What Goes First, Flooring or Cabinets?

Chip Wade Answers the Age Old Question of Cabinets or Flooring First

Should you install kitchen cabinets or floors first? It’s a question that lingers in every kitchen renovation. Every contractor has their own methodology but if you’re managing your own remodel (or DIYing the remodel) you need real answers.

That’s where expert Chip Wade comes in. As a master craftsman and regular on home improvement television shows, he’s particularly attuned to the needs of the DIYer. We talked with Chip recently to find out what goes first, cabinets or flooring.

“Renovation goes a lot faster if you do it in the right order of operations,” Chip began. “Cabinets are the meat and potatoes, the sun in the solar system that everything else revolves around so it’s important to get them in at the right time.”

But, the answer isn’t as clear cut as you would wish. It depends on the category of flooring, the longevity of your design, and sub-surfaces. Here are a few things Chip recommends you think about before deciding whether cabinets or flooring goes first.

Person measuring white kitchen cabinets.
Home improvement and interior design concepts

Longevity

Chip puts down the floor first 90% of the time. “It’s a more straightforward start. It gives you a clean playing field. It’s safer to floor under everything,” he told us. Starting off right goes a long way to make a kitchen remodel successful.

Besides having a clean start, another big reason to put down floors first is longevity. Think of the future. You’ll run into more remodeling issues down the road if you put in the cabinets first. What if you need to change out appliances or you decide to do additional remodeling down the road? Putting down the floor before the cabinets makes for clearer sailing now and into the future.

Treat the floors under your cabinets like a permanent installation. They should receive the same treatment as the rest of your floor. Just because they won’t show doesn’t mean you can cut corners. The integrity of the floor now and any future plans will be best served by a 100% complete floor.

Flooring Category

Chip prefers to put down flooring before cabinets in most cases. But there are two instances when that all changes: floating floors and floor thickness.

Floating Floors

A floating floor is a tongue and groove type plank that comes in many different types like engineered hardwood, laminate, vinyl, etc. They are not secured directly to the subfloor. They “float” on top of it. They expand, contract, and move with the house. However, if you put cabinets on top of them, they can’t shift and there may be problems down the road.

Floor Thickness

One big problem with installing cabinets before floors is that it can become problematic to fit appliances in if your flooring is too thick. Even if you plan ahead and put in appliances before the flooring goes in, what if you need to replace it later? If you opt to install cabinets before flooring, be sure to use a flooring that is ½” or less to avoid problems retrofitting appliances.

Kitchen being remodeled.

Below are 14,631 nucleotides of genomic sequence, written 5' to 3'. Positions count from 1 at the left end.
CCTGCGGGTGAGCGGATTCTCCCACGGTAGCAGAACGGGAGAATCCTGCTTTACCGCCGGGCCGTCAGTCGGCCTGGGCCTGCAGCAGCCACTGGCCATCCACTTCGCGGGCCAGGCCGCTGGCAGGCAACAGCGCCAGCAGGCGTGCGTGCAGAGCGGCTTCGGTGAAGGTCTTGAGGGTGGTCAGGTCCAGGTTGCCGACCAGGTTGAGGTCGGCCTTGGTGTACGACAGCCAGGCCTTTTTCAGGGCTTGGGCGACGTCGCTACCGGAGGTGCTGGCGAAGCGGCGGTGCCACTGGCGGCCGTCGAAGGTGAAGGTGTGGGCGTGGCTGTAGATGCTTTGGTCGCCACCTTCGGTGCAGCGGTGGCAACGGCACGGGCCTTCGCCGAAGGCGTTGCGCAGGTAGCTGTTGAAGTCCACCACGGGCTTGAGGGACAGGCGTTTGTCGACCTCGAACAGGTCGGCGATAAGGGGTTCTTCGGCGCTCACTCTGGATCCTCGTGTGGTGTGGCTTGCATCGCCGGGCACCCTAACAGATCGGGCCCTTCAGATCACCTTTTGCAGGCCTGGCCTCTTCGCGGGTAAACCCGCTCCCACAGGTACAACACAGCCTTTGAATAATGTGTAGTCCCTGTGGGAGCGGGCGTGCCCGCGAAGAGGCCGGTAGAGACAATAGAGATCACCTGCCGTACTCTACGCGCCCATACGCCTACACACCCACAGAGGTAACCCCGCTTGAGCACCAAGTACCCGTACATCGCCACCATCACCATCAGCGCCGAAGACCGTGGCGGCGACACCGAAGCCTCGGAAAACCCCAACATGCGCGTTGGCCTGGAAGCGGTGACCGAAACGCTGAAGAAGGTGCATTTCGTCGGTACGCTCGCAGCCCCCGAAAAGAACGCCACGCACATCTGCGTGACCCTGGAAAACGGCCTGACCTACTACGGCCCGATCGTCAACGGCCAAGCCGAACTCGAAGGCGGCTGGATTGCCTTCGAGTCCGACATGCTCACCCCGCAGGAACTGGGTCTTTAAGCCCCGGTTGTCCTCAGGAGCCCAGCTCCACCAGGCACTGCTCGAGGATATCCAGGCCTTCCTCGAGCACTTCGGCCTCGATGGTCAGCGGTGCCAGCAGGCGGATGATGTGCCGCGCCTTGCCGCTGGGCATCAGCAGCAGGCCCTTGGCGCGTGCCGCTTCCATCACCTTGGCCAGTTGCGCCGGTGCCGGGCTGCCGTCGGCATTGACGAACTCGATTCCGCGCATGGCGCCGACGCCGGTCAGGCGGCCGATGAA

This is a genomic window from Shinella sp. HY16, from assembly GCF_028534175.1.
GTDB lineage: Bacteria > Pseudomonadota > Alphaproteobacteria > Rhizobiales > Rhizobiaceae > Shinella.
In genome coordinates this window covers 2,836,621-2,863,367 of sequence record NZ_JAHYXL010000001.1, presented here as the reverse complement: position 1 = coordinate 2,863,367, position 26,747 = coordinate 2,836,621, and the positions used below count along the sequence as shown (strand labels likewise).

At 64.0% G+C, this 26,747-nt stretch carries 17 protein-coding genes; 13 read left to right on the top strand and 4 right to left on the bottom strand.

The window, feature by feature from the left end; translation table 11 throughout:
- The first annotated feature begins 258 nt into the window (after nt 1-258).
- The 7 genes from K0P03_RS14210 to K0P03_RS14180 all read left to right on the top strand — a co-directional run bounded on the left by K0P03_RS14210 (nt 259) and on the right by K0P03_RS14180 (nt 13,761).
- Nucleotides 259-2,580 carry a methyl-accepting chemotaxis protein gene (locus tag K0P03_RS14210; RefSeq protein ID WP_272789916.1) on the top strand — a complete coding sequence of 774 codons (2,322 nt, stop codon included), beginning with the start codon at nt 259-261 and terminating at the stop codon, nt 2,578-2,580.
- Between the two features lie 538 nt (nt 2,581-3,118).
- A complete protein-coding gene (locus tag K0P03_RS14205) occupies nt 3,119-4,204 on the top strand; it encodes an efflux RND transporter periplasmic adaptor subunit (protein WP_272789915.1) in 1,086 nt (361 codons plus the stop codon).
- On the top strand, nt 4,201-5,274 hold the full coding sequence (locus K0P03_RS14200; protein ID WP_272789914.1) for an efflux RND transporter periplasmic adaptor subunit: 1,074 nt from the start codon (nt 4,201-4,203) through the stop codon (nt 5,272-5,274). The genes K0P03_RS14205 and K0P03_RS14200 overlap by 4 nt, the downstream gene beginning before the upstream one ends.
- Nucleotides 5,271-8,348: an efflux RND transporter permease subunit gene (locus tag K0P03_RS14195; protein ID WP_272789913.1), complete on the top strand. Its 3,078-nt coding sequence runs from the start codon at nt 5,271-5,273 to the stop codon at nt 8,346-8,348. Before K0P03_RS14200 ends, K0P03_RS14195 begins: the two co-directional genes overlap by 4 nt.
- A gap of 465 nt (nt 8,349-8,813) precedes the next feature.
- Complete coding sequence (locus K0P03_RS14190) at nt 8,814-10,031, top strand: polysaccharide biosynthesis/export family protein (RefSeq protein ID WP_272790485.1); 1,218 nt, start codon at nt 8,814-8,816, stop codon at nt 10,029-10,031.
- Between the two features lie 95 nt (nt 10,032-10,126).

Avoid Potential Damage to Floors

One of the big arguments in the cabinets first camp is the possibility of damage to floors as heavy countertops, paint drips, and appliance installation increase the risks. Chip recommends three remedies.

  • Work from top to bottom so the ceiling is painted before the cabinets or flooring go so overhead work doesn’t threaten what’s below.
  • Save finishes until the end. That way you won’t have to do it twice if something goes amiss in the meantime.
  • Protect, protect, protect! Cover the floors until work is complete. Put down cardboard when it’s time for appliances to come in.

Subfloor

Whether you put down floors first or cabinets first, it’s of the utmost importance to make sure you level up your cabinets. The subfloor may not be level to begin with so keeping things level as you go is a must.

Putting in floors first will give you a headstart on this but you still may find that a few well-placed shims are in order. Even if the floor isn’t level, you must have level shelves and drawers in your cabinets. Chip recommends the use of a four-foot level to get the best readings.

Even after all your work, you may find that the countertop itself doesn’t sit perfectly on the cabinets. The most important thing is to maintain a flat surface on the top of the counter. Use shims to fill in any gaps between your cabinets and the bottom of the countertop to achieve a level surface.

What goes first, flooring or cabinets? For Chip Wade, usually the floor. Whatever your particular specs and needs, follow his advice for a successful cabinet installation every time.

Need more on the right order for your remodel? Read on.

About Chip Wade

As an Emmy-winning television host and producer, Georgia Tech engineer, HGTV designer, and third generation craftsman, Chip Wade’s career is dedicated to helping people and businesses make educated and inspired decisions in the home and lifestyle category. Chip is the owner and lead designer of Wade Works Creative, offering services in video and digital productions, residential and commercial design, architecture, and building one-of-a-kind amazing stuff.

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